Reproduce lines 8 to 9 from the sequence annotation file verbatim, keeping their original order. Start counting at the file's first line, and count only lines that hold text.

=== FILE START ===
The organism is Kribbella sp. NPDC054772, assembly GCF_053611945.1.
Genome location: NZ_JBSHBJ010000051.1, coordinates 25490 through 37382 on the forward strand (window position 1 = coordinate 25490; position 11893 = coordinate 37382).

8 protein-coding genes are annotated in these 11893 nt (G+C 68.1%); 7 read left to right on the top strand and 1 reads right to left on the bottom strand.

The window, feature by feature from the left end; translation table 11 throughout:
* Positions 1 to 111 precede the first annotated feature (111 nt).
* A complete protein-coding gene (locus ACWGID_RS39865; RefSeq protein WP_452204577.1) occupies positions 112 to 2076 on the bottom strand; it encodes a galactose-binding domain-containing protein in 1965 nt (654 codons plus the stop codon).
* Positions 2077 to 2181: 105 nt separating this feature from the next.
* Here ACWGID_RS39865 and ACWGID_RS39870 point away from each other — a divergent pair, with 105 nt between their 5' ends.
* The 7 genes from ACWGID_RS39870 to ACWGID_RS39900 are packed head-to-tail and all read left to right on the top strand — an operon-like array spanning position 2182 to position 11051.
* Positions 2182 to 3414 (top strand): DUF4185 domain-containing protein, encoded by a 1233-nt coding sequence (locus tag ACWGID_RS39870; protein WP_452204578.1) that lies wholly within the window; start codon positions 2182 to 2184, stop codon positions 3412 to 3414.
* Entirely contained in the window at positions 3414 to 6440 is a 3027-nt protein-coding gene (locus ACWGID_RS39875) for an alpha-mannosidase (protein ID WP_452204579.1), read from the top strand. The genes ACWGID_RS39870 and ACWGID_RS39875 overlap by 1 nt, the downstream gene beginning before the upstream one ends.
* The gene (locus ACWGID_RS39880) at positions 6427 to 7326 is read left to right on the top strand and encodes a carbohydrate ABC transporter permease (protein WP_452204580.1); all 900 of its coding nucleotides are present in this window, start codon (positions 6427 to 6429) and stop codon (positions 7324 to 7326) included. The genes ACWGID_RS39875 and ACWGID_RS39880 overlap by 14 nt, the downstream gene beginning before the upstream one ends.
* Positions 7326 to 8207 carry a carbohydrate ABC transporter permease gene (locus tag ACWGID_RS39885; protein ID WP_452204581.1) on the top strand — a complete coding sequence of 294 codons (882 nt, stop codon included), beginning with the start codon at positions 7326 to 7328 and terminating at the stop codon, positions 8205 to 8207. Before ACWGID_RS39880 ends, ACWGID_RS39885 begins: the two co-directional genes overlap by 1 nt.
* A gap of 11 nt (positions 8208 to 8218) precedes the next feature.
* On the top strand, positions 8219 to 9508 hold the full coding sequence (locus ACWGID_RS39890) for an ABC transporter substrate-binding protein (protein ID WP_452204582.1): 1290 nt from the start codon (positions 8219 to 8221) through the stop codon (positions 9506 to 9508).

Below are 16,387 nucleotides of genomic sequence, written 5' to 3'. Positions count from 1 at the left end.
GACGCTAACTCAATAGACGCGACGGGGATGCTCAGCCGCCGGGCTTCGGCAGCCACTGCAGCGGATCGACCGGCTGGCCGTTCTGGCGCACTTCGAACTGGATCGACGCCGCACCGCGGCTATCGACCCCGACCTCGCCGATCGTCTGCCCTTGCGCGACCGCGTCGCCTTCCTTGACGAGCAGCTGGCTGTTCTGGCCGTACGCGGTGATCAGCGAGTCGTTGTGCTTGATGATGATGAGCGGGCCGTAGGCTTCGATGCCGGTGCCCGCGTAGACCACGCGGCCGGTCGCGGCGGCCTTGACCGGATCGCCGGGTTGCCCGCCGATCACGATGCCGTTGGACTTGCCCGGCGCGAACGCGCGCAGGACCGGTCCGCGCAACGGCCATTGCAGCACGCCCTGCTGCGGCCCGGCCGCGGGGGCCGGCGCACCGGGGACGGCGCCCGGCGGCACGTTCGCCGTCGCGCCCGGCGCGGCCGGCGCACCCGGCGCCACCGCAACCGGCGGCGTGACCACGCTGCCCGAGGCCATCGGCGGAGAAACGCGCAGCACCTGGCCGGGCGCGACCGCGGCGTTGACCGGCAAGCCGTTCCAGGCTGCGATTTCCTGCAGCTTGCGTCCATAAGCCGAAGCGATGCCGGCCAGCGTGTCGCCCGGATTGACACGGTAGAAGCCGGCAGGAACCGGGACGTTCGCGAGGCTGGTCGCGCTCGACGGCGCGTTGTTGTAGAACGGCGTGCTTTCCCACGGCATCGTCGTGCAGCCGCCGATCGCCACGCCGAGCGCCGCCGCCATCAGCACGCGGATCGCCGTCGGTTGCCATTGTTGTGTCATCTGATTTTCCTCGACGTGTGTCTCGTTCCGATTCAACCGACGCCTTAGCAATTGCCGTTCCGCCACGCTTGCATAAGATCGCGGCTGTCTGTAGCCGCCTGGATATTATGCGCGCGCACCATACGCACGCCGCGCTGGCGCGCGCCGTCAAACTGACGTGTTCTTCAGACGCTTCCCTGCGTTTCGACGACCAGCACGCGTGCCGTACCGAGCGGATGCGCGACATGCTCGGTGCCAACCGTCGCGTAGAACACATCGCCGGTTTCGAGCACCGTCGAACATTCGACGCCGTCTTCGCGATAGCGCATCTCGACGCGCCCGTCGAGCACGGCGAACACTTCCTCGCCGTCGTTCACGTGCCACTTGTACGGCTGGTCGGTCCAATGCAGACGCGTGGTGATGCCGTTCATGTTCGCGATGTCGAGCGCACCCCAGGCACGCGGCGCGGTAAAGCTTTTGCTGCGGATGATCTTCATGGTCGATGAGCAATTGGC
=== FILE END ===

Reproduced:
* Here ACWGID_RS39865 and ACWGID_RS39870 point away from each other — a divergent pair, with 105 nt between their 5' ends.
* The 7 genes from ACWGID_RS39870 to ACWGID_RS39900 are packed head-to-tail and all read left to right on the top strand — an operon-like array spanning position 2182 to position 11051.